Britannia Mine Museum marks 100 years at British Columbia’s Mill No. 3

Mill No. 3 circa 1923. Image from the Britannia Mine Museum.

May is BC Mining Month, and the Britannia Mine Museum is commemorating “100 Years of Mill No. 3”, with a feature exhibit that will run till the end of the year.

Designated as a National Historic Site, the 20-storey Mill No. 3 building was an architectural feat of engineering at its time, built on the side of Mount Sheer at Britannia Beach over a period of 18 months, and completed in 1923. The Museum’s feature exhibit “100 Years of Mill No. 3” delves into how Mill No. 3 served as the heartbeat of the Britannia community, its history, technological innovations, and impact as an icon of the Sea to Sky Corridor.

“Mill No. 3 played a significant role in providing for the Britannia Beach and Mount Sheer mining communities, contributing to BC’s economic well-being until the Mine’s closure in 1974, and has served as an iconic landmark and feature along the Sea-to-Sky region for the last 100 years,” Laura Minta Holland, Curator of Collections and Engagement at the Britannia Mine Museum said in a media release.

“We wanted to pay homage to the Mill’s 100-year history and importance with our ‘Dig Day’ celebratory event and feature exhibit, as well as highlight its technology and engineering marvel as Canada’s last remaining gravity-fed concentrator Mill,” Holland said.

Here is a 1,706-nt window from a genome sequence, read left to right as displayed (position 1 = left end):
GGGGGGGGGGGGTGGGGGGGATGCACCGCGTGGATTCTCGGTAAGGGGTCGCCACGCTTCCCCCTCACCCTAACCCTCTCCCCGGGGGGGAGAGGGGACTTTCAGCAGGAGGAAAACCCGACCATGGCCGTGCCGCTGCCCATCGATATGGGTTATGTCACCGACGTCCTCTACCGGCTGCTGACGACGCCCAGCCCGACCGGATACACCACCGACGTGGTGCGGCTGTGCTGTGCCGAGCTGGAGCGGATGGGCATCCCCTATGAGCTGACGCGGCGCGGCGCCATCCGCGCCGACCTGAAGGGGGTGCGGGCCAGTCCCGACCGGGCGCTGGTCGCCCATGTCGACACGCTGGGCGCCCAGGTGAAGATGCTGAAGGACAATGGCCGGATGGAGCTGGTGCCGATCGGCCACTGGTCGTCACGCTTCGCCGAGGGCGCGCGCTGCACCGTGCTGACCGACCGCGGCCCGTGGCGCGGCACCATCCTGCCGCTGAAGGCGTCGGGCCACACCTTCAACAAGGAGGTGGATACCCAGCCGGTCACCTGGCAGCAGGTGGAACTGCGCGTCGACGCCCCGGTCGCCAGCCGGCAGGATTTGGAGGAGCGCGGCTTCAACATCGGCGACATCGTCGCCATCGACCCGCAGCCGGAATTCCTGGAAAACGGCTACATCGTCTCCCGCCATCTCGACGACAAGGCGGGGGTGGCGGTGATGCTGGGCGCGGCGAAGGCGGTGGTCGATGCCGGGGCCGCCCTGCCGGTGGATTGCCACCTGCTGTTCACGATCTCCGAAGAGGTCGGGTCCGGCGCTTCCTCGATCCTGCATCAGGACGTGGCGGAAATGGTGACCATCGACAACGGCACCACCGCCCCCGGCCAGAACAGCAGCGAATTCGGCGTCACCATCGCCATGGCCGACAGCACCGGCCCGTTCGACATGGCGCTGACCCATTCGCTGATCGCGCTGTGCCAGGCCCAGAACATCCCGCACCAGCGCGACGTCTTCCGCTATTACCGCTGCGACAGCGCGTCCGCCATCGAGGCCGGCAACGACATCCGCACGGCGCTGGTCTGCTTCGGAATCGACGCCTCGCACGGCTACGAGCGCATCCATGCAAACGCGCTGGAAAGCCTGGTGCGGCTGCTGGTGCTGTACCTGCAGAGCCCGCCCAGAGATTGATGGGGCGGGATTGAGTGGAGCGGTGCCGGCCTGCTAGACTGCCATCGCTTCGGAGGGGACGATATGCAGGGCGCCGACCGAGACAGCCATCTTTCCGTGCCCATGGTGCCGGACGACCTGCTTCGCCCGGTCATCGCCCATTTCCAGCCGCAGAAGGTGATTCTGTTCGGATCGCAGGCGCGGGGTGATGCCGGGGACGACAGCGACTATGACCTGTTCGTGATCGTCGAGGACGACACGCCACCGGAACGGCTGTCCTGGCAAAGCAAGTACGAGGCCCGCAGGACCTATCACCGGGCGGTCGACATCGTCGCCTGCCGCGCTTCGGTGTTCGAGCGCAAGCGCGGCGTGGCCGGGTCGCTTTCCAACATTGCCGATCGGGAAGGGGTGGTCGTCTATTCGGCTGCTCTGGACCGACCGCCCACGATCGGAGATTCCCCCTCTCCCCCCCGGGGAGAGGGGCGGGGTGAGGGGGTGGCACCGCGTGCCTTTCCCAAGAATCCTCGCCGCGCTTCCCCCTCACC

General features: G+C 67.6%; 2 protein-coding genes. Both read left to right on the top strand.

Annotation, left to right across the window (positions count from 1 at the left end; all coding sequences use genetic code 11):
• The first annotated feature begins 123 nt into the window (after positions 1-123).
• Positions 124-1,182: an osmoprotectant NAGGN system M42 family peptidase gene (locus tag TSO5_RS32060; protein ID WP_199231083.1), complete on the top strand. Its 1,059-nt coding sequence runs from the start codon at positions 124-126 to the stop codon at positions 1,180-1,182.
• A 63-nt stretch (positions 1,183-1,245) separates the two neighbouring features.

Mill No. 3 is also the feature story of the Museum’s BOOM! Show, a live-action, sensory-thrilling, special effects show that takes viewers behind the scenes and transports visitors back in time to the 1920s and 1930s when the mine was booming as the largest copper producer in the British Commonwealth.

 Built from concrete and steel in 1923, Mill No. 3 is the third mill that was built at Britannia Beach. Its role as a processing plant was to move ore from the mining tunnels, using gravity to move ore from one level to the next, crushing and grinding the ore into valuable copper concentrate.

Mill No. 3 fast facts:

  • It is 20-storeys high built of concrete and steel in 1923.
  • Despite being so tall, Mill No. 3 has no elevator so Mill workers had to climb more than 240 steps one way.
  • It is Canada’s last remaining gravity-fed concentrator mill.
  • At its peak in the early 1930s, Mill No. 3 was processing up to 7,000 U.S. tons of ore per operating day.
  • In the 1930s, the Britannia Mine produced 17 per cent of the world’s copper, becoming the largest copper mine in the British Commonwealth.
  • Mill No. 3 is historically significant in being the first in BC to successfully employ froth flotation process to extract upwards of 95 per cent of minerals from ore.
  • The Mill also processed for zinc, lead, gold, silver, and cadmium.
  • Dozens of TV shows and movies have been filmed in Mill No. 3 such as G.I. Joe: Snake EyesOkjaThe Decedents 2, and Scooby Doo 2: Monsters Unleashed.
  • On November 20, 1987, Mill No. 3 was designated a National Historic Site.

 The Museum will be hosting a “Dig Day” public celebratory event on Saturday, May 20 from 10 am to 3 p.m. with family friendly hands-on geoscience themed activities, including demonstrations from geologists and minerals experts.

More information is here.